Corporate Banner
Satellite Banner
RNAi
Scientific Community
 
Become a Member | Sign in
Home>News>This Article
  News
Return

Researchers Identify Protein Key in Proliferation of Lymphoma Cells

Published: Thursday, November 29, 2012
Last Updated: Wednesday, November 28, 2012
Bookmark and Share
Inhibiting PERK protein could reduce formation of cancerous tumors.

A team of researchers from UCSF and the University of Pennsylvania has uncovered how a normal biological mechanism called the “unfolded protein response,” goes awry in human lymphoma - work that may lead to the development of specific drugs to fight different forms of cancer.

The unfolded protein response is something of a safety self-destruct valve - it protects against the potential toxicity of unfolded proteins by causing cells in which they accumulate to harmlessly implode. But during the development of lymphoma, it can also cause cells to proliferate.

Led by Davide Ruggero, PhD, a UCSF associate professor of urology, and Constantinos Koumenis, PhD, from the Perelman School of Medicine at the University of Pennsylvania, the team showed how the unfolded protein response works in patients with human lymphomas and mice genetically bred to develop lymphomas. Instead of pushing the cancer cells toward self-destruction, it nudges them toward survival.

The work, described in an article published online recently by the Journal of Clinical Investigation, provides researchers with potential new targets for new drugs to fight cancer.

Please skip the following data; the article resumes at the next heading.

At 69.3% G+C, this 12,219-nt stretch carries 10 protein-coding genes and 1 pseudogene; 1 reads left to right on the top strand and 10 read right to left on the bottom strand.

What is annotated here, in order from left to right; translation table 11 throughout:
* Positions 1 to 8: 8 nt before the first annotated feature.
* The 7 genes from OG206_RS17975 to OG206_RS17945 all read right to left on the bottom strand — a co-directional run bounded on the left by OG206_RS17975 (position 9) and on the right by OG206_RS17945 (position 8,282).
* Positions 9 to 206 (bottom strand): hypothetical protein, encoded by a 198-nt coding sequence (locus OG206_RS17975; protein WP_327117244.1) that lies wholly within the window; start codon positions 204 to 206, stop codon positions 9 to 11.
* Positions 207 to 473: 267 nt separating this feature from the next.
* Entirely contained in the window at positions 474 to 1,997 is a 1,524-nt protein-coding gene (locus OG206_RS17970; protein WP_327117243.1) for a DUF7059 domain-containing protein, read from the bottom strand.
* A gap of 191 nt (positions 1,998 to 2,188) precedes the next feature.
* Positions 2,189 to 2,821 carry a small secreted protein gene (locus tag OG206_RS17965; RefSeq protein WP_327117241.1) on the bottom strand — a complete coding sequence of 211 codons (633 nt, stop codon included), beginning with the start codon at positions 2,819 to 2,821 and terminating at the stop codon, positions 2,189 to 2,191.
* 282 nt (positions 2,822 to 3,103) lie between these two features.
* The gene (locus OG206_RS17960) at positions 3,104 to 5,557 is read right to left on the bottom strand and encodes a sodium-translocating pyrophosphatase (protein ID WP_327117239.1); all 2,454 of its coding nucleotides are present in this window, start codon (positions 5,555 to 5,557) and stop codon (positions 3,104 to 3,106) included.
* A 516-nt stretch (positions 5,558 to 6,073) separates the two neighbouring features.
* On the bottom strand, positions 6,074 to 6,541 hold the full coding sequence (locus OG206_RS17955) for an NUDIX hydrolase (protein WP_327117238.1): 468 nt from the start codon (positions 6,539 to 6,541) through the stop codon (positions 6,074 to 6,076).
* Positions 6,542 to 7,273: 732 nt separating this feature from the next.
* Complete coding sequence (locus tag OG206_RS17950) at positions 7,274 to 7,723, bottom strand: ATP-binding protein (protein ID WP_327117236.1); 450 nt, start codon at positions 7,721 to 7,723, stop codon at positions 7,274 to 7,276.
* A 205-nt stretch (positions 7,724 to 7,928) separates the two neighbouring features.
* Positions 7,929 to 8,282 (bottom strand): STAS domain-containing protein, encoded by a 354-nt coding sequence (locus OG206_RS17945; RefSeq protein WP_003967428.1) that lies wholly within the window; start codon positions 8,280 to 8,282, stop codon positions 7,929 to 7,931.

Specifically, they identified a human protein called PERK, which plays a central role in unfolded protein response. They showed that inhibiting PERK reduces the formation of tumors.

The research team also uncovered a main contributor to PERK activation: the activity of a cancer-related gene called c-Myc, which paradoxically switches on both cell proliferation and death. When the cell becomes cancerous, c-Myc–induced death is bypassed, promoting tumor formation.

“A critical feature of c-Myc-overexpressing cells is an increased rate of protein synthesis that is essential for Myc’s ability to cause cancer,” says Tom Cunningham, PhD, a postdoctoral fellow in the Ruggero lab.

“Myc tumor cells use this aberrant production of proteins to block apoptosis [programmed cell death] and activate the unfolded protein response. These cancer cells depend on Myc-induced increases in protein abundance to survive,” said Ruggero.

Targeting protein synthesis downstream of Myc oncogenic activity may represent a promising new therapeutic window for cancer treatment, he added.

PERK is already an active target for drug design in academia and the pharmaceutical industry, but any drugs that are developed against it will have to undergo clinical trials for safety and effectiveness before they are approved by the U.S. Food and Drug Administration and commonly available as human patient therapies.

“Although data from our lab and other groups suggest that PERK inhibition in tumors grown in animals is feasible, other studies suggest that PERK plays a critical role in the function of secretory tissues such as the pancreas,” said Koumenis.

Koumenis continued, “Carefully testing the effects of new PERK inhibitors in animal models of lymphoma and other malignancies in the next couple of years should address this question and could open the way for new clinical trials with such agents.”


Further Information

Join For Free

Access to this exclusive content is for Technology Networks Premium members only.

Join Technology Networks Premium for free access to:

  • Exclusive articles
  • Presentations from international conferences
  • Over 3,300+ scientific posters on ePosters
  • More than 4,800+ scientific videos on LabTube
  • 35 community eNewsletters


Sign In



Forgotten your details? Click Here
If you are not a member you can join here